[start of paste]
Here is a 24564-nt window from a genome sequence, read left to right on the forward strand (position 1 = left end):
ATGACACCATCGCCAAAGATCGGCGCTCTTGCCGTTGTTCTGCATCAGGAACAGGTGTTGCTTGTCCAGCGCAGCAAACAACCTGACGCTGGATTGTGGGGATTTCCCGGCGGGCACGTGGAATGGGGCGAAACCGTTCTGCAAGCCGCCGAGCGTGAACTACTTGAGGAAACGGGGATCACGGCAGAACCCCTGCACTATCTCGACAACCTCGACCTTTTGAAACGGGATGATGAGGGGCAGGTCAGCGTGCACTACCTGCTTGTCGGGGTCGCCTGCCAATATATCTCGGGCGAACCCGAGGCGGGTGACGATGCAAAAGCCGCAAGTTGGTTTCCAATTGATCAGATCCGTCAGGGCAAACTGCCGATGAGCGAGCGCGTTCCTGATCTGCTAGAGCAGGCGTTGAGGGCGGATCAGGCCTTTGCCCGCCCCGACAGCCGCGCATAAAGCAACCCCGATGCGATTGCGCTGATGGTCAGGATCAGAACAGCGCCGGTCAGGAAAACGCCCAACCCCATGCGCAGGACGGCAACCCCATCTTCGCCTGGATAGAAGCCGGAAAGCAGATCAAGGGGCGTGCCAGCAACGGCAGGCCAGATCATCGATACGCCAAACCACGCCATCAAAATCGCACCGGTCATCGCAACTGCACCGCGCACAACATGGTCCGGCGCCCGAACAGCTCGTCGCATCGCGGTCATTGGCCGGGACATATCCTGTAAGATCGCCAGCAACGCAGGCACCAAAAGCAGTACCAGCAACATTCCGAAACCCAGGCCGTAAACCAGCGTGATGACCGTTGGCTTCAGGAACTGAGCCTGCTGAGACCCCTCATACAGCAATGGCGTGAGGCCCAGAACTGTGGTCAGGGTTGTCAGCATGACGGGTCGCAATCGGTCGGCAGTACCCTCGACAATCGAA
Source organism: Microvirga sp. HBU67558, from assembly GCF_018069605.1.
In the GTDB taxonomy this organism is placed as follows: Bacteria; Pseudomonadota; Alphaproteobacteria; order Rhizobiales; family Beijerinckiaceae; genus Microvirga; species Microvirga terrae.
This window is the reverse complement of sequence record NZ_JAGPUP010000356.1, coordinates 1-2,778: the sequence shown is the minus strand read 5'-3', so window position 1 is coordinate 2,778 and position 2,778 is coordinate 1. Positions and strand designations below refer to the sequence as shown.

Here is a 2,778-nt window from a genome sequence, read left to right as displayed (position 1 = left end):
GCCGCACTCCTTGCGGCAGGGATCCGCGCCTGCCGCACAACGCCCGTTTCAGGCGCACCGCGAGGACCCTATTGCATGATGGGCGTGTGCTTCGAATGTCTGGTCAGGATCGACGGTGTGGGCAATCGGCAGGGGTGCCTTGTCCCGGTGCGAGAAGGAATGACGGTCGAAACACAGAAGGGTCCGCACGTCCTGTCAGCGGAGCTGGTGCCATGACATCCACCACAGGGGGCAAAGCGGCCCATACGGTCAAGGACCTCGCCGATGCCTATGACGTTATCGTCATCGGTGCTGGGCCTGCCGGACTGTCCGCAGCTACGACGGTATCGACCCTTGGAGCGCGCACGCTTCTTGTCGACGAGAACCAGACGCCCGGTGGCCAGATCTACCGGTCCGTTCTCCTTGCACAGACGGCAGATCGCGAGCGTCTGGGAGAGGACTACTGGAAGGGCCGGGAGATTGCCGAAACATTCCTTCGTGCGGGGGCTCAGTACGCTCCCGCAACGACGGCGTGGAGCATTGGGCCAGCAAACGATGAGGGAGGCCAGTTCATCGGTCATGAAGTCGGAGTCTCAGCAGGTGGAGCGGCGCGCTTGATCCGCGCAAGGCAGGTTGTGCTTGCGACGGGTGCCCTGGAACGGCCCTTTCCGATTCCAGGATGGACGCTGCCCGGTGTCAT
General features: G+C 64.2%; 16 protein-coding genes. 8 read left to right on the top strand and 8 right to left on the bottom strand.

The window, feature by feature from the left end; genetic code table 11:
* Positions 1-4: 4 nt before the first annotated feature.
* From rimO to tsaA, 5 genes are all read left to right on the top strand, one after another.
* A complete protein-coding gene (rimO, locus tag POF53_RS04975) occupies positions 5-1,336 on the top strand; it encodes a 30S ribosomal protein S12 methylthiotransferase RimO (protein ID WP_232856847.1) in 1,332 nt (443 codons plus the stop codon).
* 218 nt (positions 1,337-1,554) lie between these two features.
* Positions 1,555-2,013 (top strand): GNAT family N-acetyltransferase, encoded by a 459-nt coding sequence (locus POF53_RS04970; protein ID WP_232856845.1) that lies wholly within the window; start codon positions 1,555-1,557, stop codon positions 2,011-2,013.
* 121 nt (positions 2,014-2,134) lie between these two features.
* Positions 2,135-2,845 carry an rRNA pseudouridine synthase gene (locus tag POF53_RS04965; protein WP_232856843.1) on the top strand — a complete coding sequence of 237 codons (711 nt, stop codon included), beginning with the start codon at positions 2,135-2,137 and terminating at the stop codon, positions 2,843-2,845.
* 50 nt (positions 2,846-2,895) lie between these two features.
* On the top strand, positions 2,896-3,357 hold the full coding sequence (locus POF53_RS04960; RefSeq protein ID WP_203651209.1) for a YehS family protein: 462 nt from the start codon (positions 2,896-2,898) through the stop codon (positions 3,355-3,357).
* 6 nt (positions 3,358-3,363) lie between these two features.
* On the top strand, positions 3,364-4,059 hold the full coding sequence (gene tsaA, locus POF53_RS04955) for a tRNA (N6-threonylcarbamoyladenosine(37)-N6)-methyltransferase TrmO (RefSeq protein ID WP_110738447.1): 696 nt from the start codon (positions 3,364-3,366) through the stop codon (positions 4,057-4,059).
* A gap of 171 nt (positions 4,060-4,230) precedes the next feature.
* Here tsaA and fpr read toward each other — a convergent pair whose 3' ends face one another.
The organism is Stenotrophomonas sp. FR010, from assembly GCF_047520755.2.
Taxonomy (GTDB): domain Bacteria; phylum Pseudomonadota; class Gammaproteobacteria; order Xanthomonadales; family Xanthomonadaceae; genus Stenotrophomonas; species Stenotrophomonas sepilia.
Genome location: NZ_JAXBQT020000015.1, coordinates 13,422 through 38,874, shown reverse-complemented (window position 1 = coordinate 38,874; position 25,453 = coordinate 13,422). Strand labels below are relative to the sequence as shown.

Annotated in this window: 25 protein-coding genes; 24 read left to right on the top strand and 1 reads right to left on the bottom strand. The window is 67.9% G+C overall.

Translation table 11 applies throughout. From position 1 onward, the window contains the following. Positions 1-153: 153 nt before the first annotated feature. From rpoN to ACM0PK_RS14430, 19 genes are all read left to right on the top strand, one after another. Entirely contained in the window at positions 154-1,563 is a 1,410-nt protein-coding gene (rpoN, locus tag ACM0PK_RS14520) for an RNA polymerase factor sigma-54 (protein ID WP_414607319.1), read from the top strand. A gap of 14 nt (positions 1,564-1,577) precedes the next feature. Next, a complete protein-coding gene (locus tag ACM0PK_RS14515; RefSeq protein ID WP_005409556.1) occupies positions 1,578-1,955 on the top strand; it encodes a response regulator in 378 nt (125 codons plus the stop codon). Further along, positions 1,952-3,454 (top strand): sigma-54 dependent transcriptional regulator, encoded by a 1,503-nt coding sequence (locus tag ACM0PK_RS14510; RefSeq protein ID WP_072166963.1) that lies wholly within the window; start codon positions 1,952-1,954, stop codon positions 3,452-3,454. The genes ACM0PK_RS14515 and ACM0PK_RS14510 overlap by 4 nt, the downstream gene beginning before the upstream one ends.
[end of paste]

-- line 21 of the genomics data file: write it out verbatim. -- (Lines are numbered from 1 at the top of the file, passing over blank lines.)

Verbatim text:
* A gap of 171 nt (positions 4,060-4,230) precedes the next feature.